As part of its levelling up agenda the government is pushing through a new bill to extend the range of legal loopholes that will allow any of us to get away with breaking the law. Inspired by the conviction-avoidance mechanisms that have been used or advocated to save the prime minster’s skin in recent years, the bill is made possible only because the UK has left the EU and can now abandon all pretence of being a serious country with the rule of law at the heart of its democracy.
New bill to be rushed onto the statute books
The law embodies a new British legal construct, the ‘do what you like principle’. It draws heavily on the lie-deny, apologise-delay model that has worked so well for Boris Johnson. The Legal Observance Research Group, has successfully lobbied ministers for it to be enshrined in law as a cornerstone of the levelling-up agenda so that it can never be claimed again that there is one rule for ‘them’ and another rule for everybody else.
Known by its colloquial moniker in cabinet circles as ‘BJ’s legacy bill’, its formal title is the ‘special exemptions from legal accountability bill’.
The bill allows new, irrefutable legal arguments to be deployed including:
The double-denial legal override
This is a pre-emptive and post-emptive strategy allowed under the new bill. Accuseds can emphatically deny any offence took place and qualify that by saying if it turns out, by some inexplicable chance that the law deems an offence did take place, then it wasn’t really illegal because no rules and regulations were broken at the time.
This position cannot be true logically, but it will no longer treated as a lie or suggestion of guilt. The police will in future send you on your way as soon as you’ve asserted your rights to use double denial under the law.
The higher order of contribution absolution
We are all human and occasionally fail to keep to the high moral and legal standards to which we aspire. But we also spend most of time doing ‘really important things’ in other aspects of our lives. It’s only fair, surely, that we’re all granted a bit a slack for breaches of the law, given the more important things we’re trying hard to get credit for through exposure in broadcast and social media.
In future, we will be able to have our legal indiscretions dismissed by a court as ‘fluff’ due to this provision. Credit for this contribution goes to Jacob Rees-Mogg who mooted the idea.
Appointing a close relative or friend to conduct an enquiry
If you recognise you might have committed a crime and act quickly before the police have turned their attention to it, you’ll be ableto set up your own inquiry to be carried out by a friend or relative; anyone really who is close enough to know you well. You can then invoke the ‘inquiry underway’ provision to save the police the trouble of doing their own.
It’s a win-win. You get off the rap and the police direct their resources to essential things like stopping annoying behaviour at protests.
Inviting the police to make inquiries of their own about an unreported crime you might have committed
This will throw everyone off the scent. Especially the Met, who naturally assume that if you’re already carrying out an enquiry of your own (see above), then you must be certain you’re innocent and that it would be an unnecessary waste of their time to have to go through all that policing rigmarole to find out if any crimes have been committed.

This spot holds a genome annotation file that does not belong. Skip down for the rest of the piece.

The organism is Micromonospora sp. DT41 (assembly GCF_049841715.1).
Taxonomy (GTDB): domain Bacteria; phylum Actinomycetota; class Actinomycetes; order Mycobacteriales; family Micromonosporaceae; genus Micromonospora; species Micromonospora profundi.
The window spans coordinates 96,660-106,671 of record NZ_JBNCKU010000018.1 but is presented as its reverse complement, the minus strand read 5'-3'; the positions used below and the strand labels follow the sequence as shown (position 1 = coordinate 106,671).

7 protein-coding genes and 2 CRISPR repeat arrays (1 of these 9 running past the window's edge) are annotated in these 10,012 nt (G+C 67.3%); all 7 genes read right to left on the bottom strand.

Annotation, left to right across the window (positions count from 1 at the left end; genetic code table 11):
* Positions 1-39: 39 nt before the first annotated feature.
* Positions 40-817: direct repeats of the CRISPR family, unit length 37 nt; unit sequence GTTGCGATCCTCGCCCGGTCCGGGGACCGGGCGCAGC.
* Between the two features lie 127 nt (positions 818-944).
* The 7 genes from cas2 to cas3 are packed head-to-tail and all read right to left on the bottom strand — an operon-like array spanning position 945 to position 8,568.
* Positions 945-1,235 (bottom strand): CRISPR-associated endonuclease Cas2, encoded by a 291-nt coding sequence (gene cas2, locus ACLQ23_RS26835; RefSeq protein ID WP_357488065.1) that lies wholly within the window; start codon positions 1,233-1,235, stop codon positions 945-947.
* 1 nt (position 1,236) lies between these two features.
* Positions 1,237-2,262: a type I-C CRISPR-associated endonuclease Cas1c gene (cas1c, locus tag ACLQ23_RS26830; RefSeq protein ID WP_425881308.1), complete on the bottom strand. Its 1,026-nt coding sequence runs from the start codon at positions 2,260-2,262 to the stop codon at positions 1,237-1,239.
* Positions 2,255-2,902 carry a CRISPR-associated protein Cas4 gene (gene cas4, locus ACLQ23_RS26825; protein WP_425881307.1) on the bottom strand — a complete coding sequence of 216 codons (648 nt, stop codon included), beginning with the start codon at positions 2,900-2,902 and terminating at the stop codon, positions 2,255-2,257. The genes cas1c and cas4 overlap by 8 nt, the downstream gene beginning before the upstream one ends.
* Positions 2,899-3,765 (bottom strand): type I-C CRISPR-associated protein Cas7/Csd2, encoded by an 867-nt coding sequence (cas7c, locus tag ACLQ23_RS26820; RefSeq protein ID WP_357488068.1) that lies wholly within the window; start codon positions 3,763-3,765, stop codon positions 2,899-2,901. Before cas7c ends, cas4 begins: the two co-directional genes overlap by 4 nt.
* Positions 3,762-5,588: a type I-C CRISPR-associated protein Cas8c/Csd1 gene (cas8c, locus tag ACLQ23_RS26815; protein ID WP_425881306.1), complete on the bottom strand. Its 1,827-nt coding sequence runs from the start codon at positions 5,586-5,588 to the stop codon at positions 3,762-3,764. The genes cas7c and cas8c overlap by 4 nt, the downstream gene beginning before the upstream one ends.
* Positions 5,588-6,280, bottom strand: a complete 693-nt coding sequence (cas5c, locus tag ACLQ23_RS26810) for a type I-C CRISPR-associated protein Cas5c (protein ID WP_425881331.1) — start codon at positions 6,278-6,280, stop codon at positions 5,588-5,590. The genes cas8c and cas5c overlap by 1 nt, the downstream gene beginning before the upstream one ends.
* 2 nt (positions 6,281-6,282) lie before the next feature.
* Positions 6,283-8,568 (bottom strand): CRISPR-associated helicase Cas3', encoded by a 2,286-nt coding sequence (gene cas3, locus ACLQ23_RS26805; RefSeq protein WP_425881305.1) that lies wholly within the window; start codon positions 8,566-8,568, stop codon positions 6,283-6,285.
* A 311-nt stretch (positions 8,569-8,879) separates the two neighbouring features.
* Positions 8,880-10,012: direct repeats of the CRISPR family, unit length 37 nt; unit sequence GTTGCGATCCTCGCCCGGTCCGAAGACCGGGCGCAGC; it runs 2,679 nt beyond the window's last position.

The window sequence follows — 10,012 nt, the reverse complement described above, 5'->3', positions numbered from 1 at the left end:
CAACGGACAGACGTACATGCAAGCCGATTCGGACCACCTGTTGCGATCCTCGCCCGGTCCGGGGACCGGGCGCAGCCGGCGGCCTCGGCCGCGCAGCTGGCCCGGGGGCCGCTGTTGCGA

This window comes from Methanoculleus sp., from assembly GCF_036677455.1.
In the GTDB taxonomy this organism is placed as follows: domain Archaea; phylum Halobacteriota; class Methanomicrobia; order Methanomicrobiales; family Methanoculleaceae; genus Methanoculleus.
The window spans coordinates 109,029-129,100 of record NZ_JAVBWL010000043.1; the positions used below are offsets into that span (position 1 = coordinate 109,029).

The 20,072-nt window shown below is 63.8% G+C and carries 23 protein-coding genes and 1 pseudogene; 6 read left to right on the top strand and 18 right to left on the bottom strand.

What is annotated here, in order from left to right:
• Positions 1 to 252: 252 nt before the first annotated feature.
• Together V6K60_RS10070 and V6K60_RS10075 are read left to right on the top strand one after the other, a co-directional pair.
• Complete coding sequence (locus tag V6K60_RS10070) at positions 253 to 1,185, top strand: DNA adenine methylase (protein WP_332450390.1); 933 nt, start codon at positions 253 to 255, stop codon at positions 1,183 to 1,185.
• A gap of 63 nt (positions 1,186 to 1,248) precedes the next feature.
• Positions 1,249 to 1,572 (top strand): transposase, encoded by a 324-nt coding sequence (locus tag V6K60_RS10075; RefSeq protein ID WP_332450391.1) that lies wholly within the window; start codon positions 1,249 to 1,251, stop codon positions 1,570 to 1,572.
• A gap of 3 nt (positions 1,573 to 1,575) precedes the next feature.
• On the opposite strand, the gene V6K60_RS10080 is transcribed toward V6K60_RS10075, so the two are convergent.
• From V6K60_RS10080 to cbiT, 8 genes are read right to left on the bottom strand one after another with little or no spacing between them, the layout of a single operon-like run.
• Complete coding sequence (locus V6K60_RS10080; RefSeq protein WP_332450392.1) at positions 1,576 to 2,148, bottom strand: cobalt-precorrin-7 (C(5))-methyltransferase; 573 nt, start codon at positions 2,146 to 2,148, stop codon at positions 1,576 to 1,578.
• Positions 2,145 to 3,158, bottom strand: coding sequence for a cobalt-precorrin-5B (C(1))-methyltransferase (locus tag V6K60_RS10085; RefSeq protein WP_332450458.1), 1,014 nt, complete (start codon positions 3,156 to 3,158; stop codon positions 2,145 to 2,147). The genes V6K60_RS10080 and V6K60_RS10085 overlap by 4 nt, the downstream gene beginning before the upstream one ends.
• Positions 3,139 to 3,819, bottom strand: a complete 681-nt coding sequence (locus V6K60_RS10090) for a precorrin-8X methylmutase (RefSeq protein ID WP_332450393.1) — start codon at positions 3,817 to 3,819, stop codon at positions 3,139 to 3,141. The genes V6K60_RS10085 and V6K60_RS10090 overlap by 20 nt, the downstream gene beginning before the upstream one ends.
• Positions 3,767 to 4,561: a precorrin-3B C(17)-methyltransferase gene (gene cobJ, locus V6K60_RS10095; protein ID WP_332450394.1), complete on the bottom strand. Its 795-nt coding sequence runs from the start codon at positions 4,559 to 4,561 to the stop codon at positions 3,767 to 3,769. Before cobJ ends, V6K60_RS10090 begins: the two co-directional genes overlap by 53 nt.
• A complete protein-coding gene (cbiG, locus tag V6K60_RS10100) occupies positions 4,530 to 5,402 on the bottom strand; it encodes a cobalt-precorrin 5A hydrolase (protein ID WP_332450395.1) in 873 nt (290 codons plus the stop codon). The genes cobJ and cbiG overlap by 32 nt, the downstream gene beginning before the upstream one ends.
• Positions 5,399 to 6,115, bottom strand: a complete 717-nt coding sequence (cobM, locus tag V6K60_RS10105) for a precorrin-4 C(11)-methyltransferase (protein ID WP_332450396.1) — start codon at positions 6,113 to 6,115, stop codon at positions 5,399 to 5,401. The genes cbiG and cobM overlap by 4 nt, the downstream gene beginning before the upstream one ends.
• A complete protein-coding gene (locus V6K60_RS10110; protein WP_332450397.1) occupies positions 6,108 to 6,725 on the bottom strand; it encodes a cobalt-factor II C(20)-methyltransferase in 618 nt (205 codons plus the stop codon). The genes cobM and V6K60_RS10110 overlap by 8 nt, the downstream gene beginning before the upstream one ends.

If the police do elect to hold their inquiry, it might be useful for derailing or stalling your own inquiry if the outcome is looking a bit iffy.
The ‘not knowingly’ committing a crime defence, from the House of Commons playbook
The best way to explain this is by an everyday example. Suppose you’re unfortunate enough to find you’ve triggered a speed camera. You’ve every right to feel annoyed. You were late for a first fling with a new lover. Everyone else was driving like a convoy of disapproving prudes trying to stop you reaching you assignation and having a bit of fun.
You can rightly claim you were not knowingly speeding because the last thing you were looking at was the speedometer. Clearly, you had other things on your mind. So not knowingly doing 83 mph is a new way to avoid criminal proceedings, a fine and those ridiculous points on your licence
The retrospective unreasonableness disqualifier
The idea here is for a hindsight provision that will allow any accused to argue that on reflection the law they had broken was always unreasonable or inconsiderate towards the citizen, perhaps on humanitarian grounds or inconvenience, always prime concerns in Conservative lawmaking.
Another nod to Rees-Mogg here for this approach to protecting the prime minister after he broke infuriating covid regulations designed to prevent people from spreading covid and killing each other.
Promising to set the record straight
This is an assertion of honourable intent that the law will in future accept on face value. We all like to be treated as honourable citizens. The measure recognises that only an accused can know the true facts of their case so their version of the truth must be given primacy.
The accused needs only commit to a future revelation of the truth. It’s only fair they can select which version is then going to best serve their interests once the legal process has reached its misguided conclusions. It is not a guarantee of legal absolution but it buys time and increases the chances of getting off the hook.
The ‘saying you’re sorry’ protocol
It is to be a given in observing legal protocol that you will offer an expression of sorrow for any crime you don’t want to admit. You can then claim your sorrow can only be redeemed by your being allowed to continue your life without the law interrupting or distracting you from your higher calling. It’s a ‘moving on’ election for everyone, now with legal backing.
Let’s hear it for levelling up.